Because initial deployment may run into issues with middleboxes or incur slowdown for unnecessary double-encryption, sites may wish to blacklist particular ports. For example setting eno_bad_connect_ports to 443,993 would disable ENO encryption on outgoing connections to ports 443 and 993 (which use application-layer encryption for HTTP and IMAP, respectively). If the per-socket TCP_ENO_ENABLED is not -1, it overrides the sysctl values.

Similarly, on a server, setting eno_bad_listen_ports to 443 makes it possible to disable TCP-ENO for incoming HTTPS connection without modifying the web server to set TCP_ENO_ENABLED to 0.

3. Example API mappings

Section 2 presented abstract APIs for per-connection and global options. One implementation strategy would be to map these APIs to existing per-socket and global configuration mechanisms. By way of example, this section describes a way to map the per-connection settings to BSD sockets options and global configuration to the Unix sysctl interface.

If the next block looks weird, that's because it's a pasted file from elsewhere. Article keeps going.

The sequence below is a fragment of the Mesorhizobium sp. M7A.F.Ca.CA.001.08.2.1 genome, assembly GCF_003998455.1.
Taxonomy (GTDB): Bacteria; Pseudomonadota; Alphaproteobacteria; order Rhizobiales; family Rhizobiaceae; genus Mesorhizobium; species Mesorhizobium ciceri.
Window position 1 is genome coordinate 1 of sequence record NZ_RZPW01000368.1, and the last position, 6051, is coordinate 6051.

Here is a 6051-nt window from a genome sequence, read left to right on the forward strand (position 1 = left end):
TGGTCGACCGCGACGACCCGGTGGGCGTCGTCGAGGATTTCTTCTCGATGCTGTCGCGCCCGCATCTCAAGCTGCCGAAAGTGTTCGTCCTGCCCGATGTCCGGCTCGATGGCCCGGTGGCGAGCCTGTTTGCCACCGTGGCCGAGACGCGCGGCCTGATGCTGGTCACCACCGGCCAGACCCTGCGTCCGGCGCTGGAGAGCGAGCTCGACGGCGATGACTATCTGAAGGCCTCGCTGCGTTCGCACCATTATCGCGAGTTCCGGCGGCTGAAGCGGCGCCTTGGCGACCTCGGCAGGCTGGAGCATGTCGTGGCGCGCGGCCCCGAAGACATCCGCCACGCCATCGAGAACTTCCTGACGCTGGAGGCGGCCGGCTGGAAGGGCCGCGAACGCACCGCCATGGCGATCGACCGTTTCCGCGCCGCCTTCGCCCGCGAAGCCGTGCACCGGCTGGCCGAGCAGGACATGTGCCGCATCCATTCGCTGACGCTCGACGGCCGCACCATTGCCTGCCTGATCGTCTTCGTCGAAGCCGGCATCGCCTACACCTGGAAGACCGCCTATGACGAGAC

3.1. Socket options for per-connection settings

Systems with sockets can allow applications to configure TCP-ENO through the same mechanism they use for other TCP connection configuration such as TCP_NODELAY [RFC0896], namely the getsockopt and setsockopt system calls shown in Figure 1.

int getsockopt(int socket, int level, int option_name,
               void *option_value, socklen_t *option_len);

int setsockopt(int socket, int level, int option_name,
               const void *option_value, socklen_t option_len);

Figure 1: Socket option API

Socket-based TCP-ENO implementations can define a set of new option_name values accessible at level IPPROTO_TCP (generally defined as 6, to match the IP protocol field), where each entry in Table 1 corresponds to a unique option_name constant.